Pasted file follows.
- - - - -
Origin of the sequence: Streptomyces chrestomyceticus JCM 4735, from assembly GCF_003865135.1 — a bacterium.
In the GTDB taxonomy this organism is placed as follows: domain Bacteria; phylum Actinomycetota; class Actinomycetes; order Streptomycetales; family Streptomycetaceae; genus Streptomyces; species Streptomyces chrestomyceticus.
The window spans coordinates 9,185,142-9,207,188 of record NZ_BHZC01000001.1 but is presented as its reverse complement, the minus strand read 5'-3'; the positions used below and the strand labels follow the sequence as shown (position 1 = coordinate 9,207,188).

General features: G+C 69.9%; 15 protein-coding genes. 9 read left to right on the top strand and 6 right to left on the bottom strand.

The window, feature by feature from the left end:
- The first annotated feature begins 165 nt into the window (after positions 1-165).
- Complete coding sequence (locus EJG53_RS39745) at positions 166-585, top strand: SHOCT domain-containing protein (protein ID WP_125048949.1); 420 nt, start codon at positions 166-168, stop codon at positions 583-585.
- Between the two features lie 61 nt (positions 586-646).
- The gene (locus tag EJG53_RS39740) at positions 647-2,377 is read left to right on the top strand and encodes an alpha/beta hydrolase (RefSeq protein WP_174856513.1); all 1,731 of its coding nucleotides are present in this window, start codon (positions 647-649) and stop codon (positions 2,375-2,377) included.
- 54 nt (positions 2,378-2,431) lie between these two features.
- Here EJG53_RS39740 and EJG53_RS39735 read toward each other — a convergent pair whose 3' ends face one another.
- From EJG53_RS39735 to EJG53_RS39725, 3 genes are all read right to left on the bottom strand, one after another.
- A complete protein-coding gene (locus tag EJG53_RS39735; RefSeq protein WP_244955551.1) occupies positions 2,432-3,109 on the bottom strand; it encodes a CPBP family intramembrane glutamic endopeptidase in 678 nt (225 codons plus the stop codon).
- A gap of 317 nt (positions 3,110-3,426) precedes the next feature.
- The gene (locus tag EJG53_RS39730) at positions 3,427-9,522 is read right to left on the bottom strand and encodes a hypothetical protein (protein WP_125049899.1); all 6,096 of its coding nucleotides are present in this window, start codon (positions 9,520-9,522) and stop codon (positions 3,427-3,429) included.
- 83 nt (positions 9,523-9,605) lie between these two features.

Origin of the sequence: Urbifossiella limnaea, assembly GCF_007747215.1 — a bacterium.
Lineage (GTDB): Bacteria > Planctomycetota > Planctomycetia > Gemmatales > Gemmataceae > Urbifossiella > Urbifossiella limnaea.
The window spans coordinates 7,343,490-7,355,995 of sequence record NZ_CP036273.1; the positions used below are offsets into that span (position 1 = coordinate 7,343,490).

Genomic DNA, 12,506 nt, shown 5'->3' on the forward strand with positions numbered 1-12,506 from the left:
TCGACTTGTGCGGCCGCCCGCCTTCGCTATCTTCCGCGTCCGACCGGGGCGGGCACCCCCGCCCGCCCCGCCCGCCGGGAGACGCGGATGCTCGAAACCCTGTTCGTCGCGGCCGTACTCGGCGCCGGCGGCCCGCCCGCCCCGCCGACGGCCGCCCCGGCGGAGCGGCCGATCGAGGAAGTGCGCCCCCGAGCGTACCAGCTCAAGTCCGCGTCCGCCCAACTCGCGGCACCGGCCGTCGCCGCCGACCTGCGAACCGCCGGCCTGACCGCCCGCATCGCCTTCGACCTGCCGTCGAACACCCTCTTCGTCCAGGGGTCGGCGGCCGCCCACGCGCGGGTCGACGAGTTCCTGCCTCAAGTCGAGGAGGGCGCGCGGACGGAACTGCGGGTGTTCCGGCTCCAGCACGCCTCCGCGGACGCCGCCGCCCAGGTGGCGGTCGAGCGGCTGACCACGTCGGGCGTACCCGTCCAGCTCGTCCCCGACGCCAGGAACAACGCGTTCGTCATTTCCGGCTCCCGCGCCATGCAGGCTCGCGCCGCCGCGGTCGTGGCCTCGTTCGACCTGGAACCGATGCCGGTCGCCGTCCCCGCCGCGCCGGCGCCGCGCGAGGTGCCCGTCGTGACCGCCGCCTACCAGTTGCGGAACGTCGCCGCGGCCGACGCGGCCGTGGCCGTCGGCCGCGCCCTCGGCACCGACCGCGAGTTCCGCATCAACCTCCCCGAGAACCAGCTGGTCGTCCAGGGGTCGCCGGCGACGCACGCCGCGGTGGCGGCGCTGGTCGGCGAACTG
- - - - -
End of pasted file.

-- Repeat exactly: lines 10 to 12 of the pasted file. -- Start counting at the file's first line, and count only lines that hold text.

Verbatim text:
- 54 nt (positions 2,378-2,431) lie between these two features.
- Here EJG53_RS39740 and EJG53_RS39735 read toward each other — a convergent pair whose 3' ends face one another.
- From EJG53_RS39735 to EJG53_RS39725, 3 genes are all read right to left on the bottom strand, one after another.